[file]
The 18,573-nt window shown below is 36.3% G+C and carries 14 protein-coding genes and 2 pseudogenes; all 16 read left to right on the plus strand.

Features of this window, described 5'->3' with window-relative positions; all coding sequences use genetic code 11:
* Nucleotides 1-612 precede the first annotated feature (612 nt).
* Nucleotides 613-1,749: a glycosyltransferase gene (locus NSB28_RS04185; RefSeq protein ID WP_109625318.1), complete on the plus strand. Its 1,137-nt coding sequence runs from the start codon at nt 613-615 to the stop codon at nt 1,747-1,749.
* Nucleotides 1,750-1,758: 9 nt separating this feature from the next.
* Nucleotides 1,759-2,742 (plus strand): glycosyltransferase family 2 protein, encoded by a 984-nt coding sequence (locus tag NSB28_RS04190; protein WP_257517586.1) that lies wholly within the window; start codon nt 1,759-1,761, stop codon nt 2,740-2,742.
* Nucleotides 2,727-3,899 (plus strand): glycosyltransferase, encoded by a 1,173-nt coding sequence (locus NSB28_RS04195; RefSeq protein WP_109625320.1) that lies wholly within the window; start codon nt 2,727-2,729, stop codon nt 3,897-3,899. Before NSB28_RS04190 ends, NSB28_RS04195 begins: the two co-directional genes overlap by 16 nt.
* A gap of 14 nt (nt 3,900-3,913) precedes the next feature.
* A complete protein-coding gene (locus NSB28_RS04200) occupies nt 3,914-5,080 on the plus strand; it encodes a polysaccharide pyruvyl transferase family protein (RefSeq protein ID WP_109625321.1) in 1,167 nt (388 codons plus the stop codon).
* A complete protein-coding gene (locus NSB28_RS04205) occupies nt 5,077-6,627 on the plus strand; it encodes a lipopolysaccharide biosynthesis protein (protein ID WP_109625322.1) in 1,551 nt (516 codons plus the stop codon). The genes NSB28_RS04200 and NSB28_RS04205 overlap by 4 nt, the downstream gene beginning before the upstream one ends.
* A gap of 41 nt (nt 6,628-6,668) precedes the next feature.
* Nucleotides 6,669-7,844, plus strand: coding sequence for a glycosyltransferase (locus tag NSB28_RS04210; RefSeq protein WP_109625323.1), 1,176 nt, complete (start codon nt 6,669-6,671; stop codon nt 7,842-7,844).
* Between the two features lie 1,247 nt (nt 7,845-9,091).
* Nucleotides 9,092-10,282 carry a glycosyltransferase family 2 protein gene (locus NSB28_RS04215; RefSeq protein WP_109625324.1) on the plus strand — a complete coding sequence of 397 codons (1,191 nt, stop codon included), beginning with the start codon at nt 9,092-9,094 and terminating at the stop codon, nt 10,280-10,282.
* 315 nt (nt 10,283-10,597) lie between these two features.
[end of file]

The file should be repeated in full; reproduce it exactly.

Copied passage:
The 18,573-nt window shown below is 36.3% G+C and carries 14 protein-coding genes and 2 pseudogenes; all 16 read left to right on the plus strand.

Features of this window, described 5'->3' with window-relative positions; all coding sequences use genetic code 11:
* Nucleotides 1-612 precede the first annotated feature (612 nt).
* Nucleotides 613-1,749: a glycosyltransferase gene (locus NSB28_RS04185; RefSeq protein ID WP_109625318.1), complete on the plus strand. Its 1,137-nt coding sequence runs from the start codon at nt 613-615 to the stop codon at nt 1,747-1,749.
* Nucleotides 1,750-1,758: 9 nt separating this feature from the next.
* Nucleotides 1,759-2,742 (plus strand): glycosyltransferase family 2 protein, encoded by a 984-nt coding sequence (locus tag NSB28_RS04190; protein WP_257517586.1) that lies wholly within the window; start codon nt 1,759-1,761, stop codon nt 2,740-2,742.
* Nucleotides 2,727-3,899 (plus strand): glycosyltransferase, encoded by a 1,173-nt coding sequence (locus NSB28_RS04195; RefSeq protein WP_109625320.1) that lies wholly within the window; start codon nt 2,727-2,729, stop codon nt 3,897-3,899. Before NSB28_RS04190 ends, NSB28_RS04195 begins: the two co-directional genes overlap by 16 nt.
* A gap of 14 nt (nt 3,900-3,913) precedes the next feature.
* A complete protein-coding gene (locus NSB28_RS04200) occupies nt 3,914-5,080 on the plus strand; it encodes a polysaccharide pyruvyl transferase family protein (RefSeq protein ID WP_109625321.1) in 1,167 nt (388 codons plus the stop codon).
* A complete protein-coding gene (locus NSB28_RS04205) occupies nt 5,077-6,627 on the plus strand; it encodes a lipopolysaccharide biosynthesis protein (protein ID WP_109625322.1) in 1,551 nt (516 codons plus the stop codon). The genes NSB28_RS04200 and NSB28_RS04205 overlap by 4 nt, the downstream gene beginning before the upstream one ends.
* A gap of 41 nt (nt 6,628-6,668) precedes the next feature.
* Nucleotides 6,669-7,844, plus strand: coding sequence for a glycosyltransferase (locus tag NSB28_RS04210; RefSeq protein WP_109625323.1), 1,176 nt, complete (start codon nt 6,669-6,671; stop codon nt 7,842-7,844).
* Between the two features lie 1,247 nt (nt 7,845-9,091).
* Nucleotides 9,092-10,282 carry a glycosyltransferase family 2 protein gene (locus NSB28_RS04215; RefSeq protein WP_109625324.1) on the plus strand — a complete coding sequence of 397 codons (1,191 nt, stop codon included), beginning with the start codon at nt 9,092-9,094 and terminating at the stop codon, nt 10,280-10,282.
* 315 nt (nt 10,283-10,597) lie between these two features.